What we are, what we are not.

For those that remember, Bethany has mentioned the passing of time in its seemingly anomalous fashion here in our daily lives in Sudan. I cannot begin writing without a (personal) reflection on the speed at which time has traversed…

It has been 8 months and I cannot help but reflect on lessons learned, successes had, and failures performed. At previously unknown speeds I have sped into the future with a brain full of knowledge and a mouth full of rice/beans/repeat. Yet with all of these experiences I still cannot help but feel like a speck in the ocean of humanity just trying to get by…the same as the New York business man, the same as the Delhi lentil salesman…

Today I will call it melancholy because of the news stories all over CNN and BBC about child molestation by UN Peacekeepers and Humanitarian Aid workers across the globe. Sigh. I think people want to believe that humanitarian workers are like saints and find it more appalling when those in this field do bad things than when people in their own backyard do. Its probably fair to judge Western aid workers in such a light…I think the people responsible for such actions should have to face the consequences for their actions, be it locally or back in their homes. The horrible thing, besides the irreparable and unrecognized damage done to the innocent children, (can I even qualify this next thought as horrible after speaking of the abuse of the innocent?) is the reflection some of us out here may feel as a result…I think there is an automatic, unexplainable, defensiveness to stories like this…after all, out here who else do we have then these strangers we see everyday and automatically assume a bond with that we call Humanitarians?

Work is good. We are working on wrapping up many of our projects over the next three months as our current funding starts to end. We work with grants, which typically last one year for us, and we have a list of objectives to be met in the year. So we have to take a chunk of money, maybe 1 million USD (in reality more), and plan how to finish a bunch of different projects while spending the money down to the last penny on the last day of the grant. Not easy…you don’t want to return money b/c then you cant use it and it will just be recycled into another project (you always have to assume the project will be less worthwhile then yours!) and you don’t want to overspend because then it has to come from somewhere, and we all know that something from nothing is very difficult (and ontologically puzzling (more whimsical melancholy at work in my brain—how easily I digress!)). You also cant go on a spending frenzy in the last week buying spare vehicle parts and other necessary materials…it has to be even…spread out…but you cant spend it down too fast or else what happens when the fence to your compound falls down (happened)…or a vehicle gets stuck in crazy border town 4 hours away (happened)…or you need money in your safe in case of crazy homicidal armed groups running around (happened)?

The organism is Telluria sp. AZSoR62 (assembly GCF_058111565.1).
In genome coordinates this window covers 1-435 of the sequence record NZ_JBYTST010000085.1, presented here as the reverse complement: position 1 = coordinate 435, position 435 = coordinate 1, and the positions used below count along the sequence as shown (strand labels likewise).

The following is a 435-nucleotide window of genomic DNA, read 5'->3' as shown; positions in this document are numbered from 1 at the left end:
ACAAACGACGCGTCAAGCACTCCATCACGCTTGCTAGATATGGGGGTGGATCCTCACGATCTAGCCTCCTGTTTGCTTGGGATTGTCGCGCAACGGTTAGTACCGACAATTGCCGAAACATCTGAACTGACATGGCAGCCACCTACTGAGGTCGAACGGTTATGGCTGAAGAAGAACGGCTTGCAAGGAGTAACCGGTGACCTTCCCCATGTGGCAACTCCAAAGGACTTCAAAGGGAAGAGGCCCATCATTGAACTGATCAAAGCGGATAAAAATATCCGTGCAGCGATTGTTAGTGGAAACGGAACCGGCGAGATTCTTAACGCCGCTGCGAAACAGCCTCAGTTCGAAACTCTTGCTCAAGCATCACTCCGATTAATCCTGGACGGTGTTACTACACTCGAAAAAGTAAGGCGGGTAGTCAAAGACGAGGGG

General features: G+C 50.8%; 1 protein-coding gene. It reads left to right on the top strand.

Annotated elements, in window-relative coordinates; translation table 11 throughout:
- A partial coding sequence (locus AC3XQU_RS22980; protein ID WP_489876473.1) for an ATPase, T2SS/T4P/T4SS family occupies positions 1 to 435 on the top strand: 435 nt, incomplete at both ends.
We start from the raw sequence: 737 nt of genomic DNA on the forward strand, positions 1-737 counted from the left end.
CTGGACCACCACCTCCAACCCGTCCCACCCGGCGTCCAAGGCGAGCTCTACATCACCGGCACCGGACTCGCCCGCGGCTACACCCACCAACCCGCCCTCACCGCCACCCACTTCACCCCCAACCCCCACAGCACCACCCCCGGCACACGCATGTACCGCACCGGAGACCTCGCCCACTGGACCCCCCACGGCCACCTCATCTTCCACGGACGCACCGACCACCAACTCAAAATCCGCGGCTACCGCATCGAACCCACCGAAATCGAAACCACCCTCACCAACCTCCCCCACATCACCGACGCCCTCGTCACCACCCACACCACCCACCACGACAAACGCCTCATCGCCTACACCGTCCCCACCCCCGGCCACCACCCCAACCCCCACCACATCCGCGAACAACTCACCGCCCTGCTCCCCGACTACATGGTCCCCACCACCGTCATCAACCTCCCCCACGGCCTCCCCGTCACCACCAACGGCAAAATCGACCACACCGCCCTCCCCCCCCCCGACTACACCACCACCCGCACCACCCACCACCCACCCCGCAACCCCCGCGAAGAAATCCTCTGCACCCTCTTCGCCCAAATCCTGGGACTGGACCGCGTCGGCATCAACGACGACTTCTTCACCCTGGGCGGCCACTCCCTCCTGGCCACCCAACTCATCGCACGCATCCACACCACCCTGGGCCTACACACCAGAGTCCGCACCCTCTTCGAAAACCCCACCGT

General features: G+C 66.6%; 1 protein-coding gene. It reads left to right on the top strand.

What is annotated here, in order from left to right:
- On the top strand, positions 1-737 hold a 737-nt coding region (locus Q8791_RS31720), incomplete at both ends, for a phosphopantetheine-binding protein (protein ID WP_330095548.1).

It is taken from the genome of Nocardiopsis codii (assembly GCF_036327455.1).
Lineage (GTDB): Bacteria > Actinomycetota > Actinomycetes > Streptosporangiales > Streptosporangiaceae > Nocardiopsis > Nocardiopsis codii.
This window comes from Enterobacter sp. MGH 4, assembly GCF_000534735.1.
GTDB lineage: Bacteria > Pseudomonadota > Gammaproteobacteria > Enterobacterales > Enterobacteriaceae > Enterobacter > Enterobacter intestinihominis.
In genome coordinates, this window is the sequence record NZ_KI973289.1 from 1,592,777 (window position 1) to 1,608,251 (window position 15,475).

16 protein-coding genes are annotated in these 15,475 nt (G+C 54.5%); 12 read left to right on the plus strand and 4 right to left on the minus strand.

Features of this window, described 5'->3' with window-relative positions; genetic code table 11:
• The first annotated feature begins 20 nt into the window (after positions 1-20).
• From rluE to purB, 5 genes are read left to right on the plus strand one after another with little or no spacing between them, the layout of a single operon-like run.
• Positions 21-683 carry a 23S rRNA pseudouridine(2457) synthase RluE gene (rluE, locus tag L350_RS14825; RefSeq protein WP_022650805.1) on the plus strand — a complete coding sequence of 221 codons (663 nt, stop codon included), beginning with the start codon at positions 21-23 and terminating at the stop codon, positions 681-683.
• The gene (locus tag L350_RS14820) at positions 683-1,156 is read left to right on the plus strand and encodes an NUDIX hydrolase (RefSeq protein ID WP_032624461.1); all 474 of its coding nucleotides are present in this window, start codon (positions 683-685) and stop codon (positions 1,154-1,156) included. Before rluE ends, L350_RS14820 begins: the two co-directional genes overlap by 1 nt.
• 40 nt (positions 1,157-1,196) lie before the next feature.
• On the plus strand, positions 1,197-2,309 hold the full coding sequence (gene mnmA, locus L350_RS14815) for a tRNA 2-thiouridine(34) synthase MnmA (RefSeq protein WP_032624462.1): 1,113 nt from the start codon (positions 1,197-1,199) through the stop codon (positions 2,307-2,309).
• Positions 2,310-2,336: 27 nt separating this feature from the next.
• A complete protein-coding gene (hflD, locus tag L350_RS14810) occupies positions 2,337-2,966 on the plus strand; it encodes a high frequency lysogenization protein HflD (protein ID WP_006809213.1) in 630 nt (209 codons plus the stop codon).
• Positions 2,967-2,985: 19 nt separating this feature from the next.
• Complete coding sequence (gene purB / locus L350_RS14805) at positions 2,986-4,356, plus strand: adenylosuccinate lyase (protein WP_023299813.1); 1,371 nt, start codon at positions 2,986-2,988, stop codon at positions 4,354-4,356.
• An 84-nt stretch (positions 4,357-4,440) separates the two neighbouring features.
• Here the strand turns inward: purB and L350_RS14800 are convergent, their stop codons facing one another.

At any rate, we want to finish well, even though many of these programs wont be funded again next year due to donor constraints…not a lot of money pouring into South Sudan (broken record…see earlier postings). Part of what is really difficult to judge out here is the actual impact we have on anything. How do you measure learning/behavior change in a fairly non-literate, ethnically/linguistically diverse area where transport between villages and homesteads is difficult, slow, and sometimes impossible? There are methods for this measuring, but the planning has to be there, which it often is not because of time, money, and personnel. Much of what we do is quantitative (number of buildings, numbers of boreholes drilled/repaired, etc.) but there is a lot that should be more qualitative even though it is sometimes still measure quantitatively (community hygiene trainings, HIV trainings, etc.). Finding out if what we are doing matters is hard at times…well, probably always. I imagine it is probably what my mom was wondering for 18 years as she raised me… “Am I doing this right…what about this? Damn, I screwed that up…” — Please find no allusions to parenting and children in the work I am doing, as that is not my point…rather I am simply saying that seeing results takes time, and we will know if our efforts matter in about 10 years or so — Please also understand that I don’t want to be condescending in what I am saying…the people I work with are doing a fantastic job in what they do and I don’t want to give the impression that it is actually ME doing anything. ****Restated: I guess WE all have to wait 10 years to see if what WE have done will matter.